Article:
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New Caledonia

New Caledonia the country to continue its progress toward self-governance. But the oncedominant loyalist Rassemblement pour la Calédonie dans la République (rpcr), in league with loyalist voters associations and the fn, became more militant about protecting universal suffrage and ties with France. In elections for the French president or legislature, municipal elections, or European Union elections, any French citizen in the country can vote, but the Noumea Accord endorsed restricting the local electorate in provincial elections and in referendums on independence to long-term residents. The flnks argues that the indigenous Kanak people were deprived of the right to vote for a century by French colonialism (from 1853 to the early 1950s), even though international law has recognized their right, as the first occupants of the country, to self-determination. They say that in negotiations in 1983 (Nainville-LesRoches), 1988 (Matignon-Oudinot), and 1998 (Paris-Noumea), Kanak leaders made concessions to immigrants of long residence (whom they regard as fellow victims of history) by agreeing to work together toward a common destiny, but that the commitment in those agreements to restricting who can determine the future status of the country must be respected. Few residents object to having the restriction apply to future referendums, and http://www.deepdyve.com/assets/images/DeepDyve-Logo-lg.png The Contemporary Pacific University of Hawai'I Press

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Publisher
University of Hawai'I Press
Copyright
Copyright © 2007 University of Hawai'i Press. All rights reserved.
ISSN
1527-9464
Publisher site
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Abstract

the country to continue its progress toward self-governance. But the oncedominant loyalist Rassemblement pour la Calédonie dans la République (rpcr), in league with loyalist voters associations and the fn, became more militant about protecting universal suffrage and ties with France. In elections for the French president or legislature, municipal elections, or European Union elections, any French citizen in the country can vote, but the Noumea Accord endorsed restricting the local electorate in provincial elections and in referendums on independence to long-term residents. The flnks argues that the indigenous Kanak people were deprived of the right to vote for a century by French colonialism (from 1853 to the early 1950s), even though international law has recognized their right, as the first occupants of the country, to self-determination. They say that in negotiations in 1983 (Nainville-LesRoches), 1988 (Matignon-Oudinot), and 1998 (Paris-Noumea), Kanak leaders made concessions to immigrants of long residence (whom they regard as fellow victims of history) by agreeing to work together toward a common destiny, but that the commitment in those agreements to restricting who can determine the future status of the country must be respected. Few residents object to having the restriction apply to future referendums, and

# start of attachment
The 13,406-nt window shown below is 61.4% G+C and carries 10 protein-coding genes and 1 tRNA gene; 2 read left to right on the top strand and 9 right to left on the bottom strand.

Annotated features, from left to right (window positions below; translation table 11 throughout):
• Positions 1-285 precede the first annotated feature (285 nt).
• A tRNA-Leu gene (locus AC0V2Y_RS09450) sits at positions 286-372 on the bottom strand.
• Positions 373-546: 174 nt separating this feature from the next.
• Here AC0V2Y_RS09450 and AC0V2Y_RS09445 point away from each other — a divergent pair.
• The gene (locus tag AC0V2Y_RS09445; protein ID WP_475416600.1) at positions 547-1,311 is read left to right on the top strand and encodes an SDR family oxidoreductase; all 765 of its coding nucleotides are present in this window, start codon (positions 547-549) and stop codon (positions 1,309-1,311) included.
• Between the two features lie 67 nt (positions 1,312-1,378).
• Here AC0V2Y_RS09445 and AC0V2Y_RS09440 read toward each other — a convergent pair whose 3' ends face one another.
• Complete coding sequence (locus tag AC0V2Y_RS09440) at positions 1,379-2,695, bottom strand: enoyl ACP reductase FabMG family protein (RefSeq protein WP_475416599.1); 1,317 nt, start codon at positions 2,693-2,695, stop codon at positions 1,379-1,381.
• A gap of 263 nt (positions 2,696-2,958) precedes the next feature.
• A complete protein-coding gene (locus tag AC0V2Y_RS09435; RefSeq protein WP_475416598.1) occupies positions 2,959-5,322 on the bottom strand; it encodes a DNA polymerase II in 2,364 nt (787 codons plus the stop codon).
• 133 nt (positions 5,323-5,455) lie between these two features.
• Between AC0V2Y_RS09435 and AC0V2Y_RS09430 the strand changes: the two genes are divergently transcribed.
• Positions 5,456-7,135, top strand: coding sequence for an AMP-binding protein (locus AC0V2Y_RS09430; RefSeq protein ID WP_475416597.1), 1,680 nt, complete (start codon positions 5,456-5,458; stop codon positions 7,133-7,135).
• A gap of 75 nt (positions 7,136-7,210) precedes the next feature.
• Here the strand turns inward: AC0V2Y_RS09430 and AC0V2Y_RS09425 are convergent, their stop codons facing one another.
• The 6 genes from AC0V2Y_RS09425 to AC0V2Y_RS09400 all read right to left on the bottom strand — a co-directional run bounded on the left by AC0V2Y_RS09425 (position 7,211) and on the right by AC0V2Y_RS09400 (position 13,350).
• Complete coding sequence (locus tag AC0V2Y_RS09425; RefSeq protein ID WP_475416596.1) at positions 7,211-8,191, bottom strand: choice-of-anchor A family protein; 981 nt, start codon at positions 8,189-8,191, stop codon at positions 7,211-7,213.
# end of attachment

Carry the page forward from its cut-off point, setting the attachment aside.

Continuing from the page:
Journal

The Contemporary PacificUniversity of Hawai'I Press

Published: Aug 13, 2007

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